10 Game-Changing Car Upgrades for an Enhanced Experience

You can do almost anything you want with muscle and classic cars. Whatever the stock part was on your car, it can likely be swapped out in favor of a newer and more upgraded component that makes drivability all the more enjoyable and contemporary. Just be careful not to do too much at once while working on a car.

Disc Brakes Up Front

Many classics were made with drum brakes up front, and this is fine enough for the rear when it comes to slow-speed street driving. But remember, those old vehicles had exceedingly long stopping distances back in the day. This is why you should consider popping some disc brakes on the front of the vehicle. Even a basic dual-piston kit will do, although more top-of-the-line six-piston systems are the crème de la crème.

Not only does this shorten your car’s stopping distance, but it also makes the driving performance better. Drums are more vulnerable to fading and heat with excessive use, but disc brakes remain much cooler. What’s more, if you splash through a large puddle with drum brakes, they might cause instances of power loss since the water won’t be able to leave as quickly.

System-wide Upgrades to Steering

Stock steering from years ago isn’t as refined as it is today, and there are many options for beefing up your entire steering system. Those older cars typically have a bigger turning diameter than today, making for a vehicle that is slow to respond to your inputs.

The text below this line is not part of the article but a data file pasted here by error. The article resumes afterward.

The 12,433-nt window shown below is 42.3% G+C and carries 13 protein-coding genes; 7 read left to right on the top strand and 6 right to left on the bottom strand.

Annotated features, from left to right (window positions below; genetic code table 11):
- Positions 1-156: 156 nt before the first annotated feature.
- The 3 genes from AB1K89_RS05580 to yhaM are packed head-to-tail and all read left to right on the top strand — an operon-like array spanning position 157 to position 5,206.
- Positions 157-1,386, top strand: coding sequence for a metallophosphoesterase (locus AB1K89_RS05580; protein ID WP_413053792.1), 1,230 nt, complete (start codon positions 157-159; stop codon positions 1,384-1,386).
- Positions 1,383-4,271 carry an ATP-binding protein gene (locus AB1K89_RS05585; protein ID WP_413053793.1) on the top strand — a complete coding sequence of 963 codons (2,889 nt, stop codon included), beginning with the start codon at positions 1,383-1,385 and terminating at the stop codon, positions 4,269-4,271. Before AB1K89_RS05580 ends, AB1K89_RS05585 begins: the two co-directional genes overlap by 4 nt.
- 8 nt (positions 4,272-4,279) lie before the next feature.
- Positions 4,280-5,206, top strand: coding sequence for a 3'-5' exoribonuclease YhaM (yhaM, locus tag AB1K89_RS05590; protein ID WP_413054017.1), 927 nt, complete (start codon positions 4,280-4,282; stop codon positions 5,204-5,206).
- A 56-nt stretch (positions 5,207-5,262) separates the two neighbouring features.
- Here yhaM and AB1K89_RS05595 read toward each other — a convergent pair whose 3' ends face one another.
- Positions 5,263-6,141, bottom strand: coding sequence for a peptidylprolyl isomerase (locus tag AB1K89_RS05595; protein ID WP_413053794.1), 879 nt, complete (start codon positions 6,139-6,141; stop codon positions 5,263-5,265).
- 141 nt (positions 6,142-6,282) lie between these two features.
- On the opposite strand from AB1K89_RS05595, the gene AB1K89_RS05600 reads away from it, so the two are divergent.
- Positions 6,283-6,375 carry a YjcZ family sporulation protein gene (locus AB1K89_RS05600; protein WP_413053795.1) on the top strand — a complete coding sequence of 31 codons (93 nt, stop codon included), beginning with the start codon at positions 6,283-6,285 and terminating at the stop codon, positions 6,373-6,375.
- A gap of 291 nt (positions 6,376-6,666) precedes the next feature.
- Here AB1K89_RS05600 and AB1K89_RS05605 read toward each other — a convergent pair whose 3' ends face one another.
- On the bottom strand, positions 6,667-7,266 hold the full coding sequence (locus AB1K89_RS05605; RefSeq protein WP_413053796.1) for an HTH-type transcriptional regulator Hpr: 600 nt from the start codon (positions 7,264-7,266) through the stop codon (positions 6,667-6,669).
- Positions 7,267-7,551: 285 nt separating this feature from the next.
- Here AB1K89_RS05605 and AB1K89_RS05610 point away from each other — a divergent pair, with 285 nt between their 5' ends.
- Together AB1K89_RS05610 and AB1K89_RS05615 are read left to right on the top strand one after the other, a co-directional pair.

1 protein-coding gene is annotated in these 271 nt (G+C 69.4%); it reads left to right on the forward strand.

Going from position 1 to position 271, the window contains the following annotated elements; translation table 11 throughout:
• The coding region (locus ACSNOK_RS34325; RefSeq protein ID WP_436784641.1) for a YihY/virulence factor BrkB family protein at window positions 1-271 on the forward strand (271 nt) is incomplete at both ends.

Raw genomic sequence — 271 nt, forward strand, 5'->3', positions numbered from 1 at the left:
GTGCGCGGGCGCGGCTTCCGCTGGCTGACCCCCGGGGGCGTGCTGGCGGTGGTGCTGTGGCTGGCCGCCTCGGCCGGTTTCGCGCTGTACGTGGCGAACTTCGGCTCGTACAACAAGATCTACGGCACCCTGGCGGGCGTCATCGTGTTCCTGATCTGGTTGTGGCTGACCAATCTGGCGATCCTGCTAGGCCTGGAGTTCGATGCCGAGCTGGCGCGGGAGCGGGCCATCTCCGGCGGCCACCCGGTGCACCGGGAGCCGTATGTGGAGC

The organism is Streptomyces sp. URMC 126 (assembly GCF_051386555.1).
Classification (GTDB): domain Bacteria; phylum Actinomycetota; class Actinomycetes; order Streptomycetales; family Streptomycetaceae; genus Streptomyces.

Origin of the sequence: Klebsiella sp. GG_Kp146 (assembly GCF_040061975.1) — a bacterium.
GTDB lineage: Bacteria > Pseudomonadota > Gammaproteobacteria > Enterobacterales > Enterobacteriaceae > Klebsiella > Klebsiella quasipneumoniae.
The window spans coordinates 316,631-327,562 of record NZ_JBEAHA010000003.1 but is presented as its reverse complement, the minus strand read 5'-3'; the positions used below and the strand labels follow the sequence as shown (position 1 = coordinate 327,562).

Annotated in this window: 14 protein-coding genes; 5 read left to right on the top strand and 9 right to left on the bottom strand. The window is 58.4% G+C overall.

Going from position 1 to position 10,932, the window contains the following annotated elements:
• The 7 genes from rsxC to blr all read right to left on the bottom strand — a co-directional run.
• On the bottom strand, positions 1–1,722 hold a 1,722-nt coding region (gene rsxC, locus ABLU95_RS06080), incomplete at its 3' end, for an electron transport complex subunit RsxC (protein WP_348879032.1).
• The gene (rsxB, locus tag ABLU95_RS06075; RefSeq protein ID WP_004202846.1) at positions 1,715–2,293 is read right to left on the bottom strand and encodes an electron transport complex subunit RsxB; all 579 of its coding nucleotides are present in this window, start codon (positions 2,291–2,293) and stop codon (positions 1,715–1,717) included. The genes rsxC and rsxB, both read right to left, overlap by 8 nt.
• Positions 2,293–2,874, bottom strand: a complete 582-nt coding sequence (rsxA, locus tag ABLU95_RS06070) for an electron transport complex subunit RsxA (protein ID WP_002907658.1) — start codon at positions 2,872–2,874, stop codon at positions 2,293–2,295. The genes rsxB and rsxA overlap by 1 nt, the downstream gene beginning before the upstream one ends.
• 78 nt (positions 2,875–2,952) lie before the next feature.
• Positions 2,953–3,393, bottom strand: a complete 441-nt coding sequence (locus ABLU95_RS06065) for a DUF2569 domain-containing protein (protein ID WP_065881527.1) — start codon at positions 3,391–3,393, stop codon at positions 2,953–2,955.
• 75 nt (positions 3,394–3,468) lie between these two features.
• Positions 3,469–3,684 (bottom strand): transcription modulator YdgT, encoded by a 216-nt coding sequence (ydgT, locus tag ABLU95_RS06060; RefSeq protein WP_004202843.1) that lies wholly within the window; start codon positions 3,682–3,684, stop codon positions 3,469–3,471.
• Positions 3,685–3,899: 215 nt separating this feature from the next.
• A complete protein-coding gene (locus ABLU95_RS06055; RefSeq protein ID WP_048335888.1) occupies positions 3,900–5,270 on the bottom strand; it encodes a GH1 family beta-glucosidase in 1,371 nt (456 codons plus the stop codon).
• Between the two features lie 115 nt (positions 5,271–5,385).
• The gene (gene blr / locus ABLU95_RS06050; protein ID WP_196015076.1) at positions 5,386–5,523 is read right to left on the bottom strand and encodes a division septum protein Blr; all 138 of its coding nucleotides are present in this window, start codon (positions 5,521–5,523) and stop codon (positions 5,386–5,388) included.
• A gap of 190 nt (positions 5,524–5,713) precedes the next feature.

The simplest swap you can do is to put a faster-ratioed steering box in, typically at or below 15:1. There are plenty of bolt-in-boxes for most old muscle cars, and they have some crossover with other types of cars.

You’ll also want to replace the drag links, ball joints, tie-rod ends, and pitman arms that make the front end feel too loose. These parts are affordable and easy to put in.

Wider Tires

If your tires are no good, you won’t get optimal handling. That is why wider tires can be so helpful. You will want to consider sticking to 200 treadwear or below since this gives you the best return on investment for a performance-oriented vehicle.

If you go for wider tires, the excess rubber creates a bigger surface area for your car to use. This allows for better cornering and straight-line acceleration. Sure, there will be more rolling resistance, but the extra grip you get is a good compromise.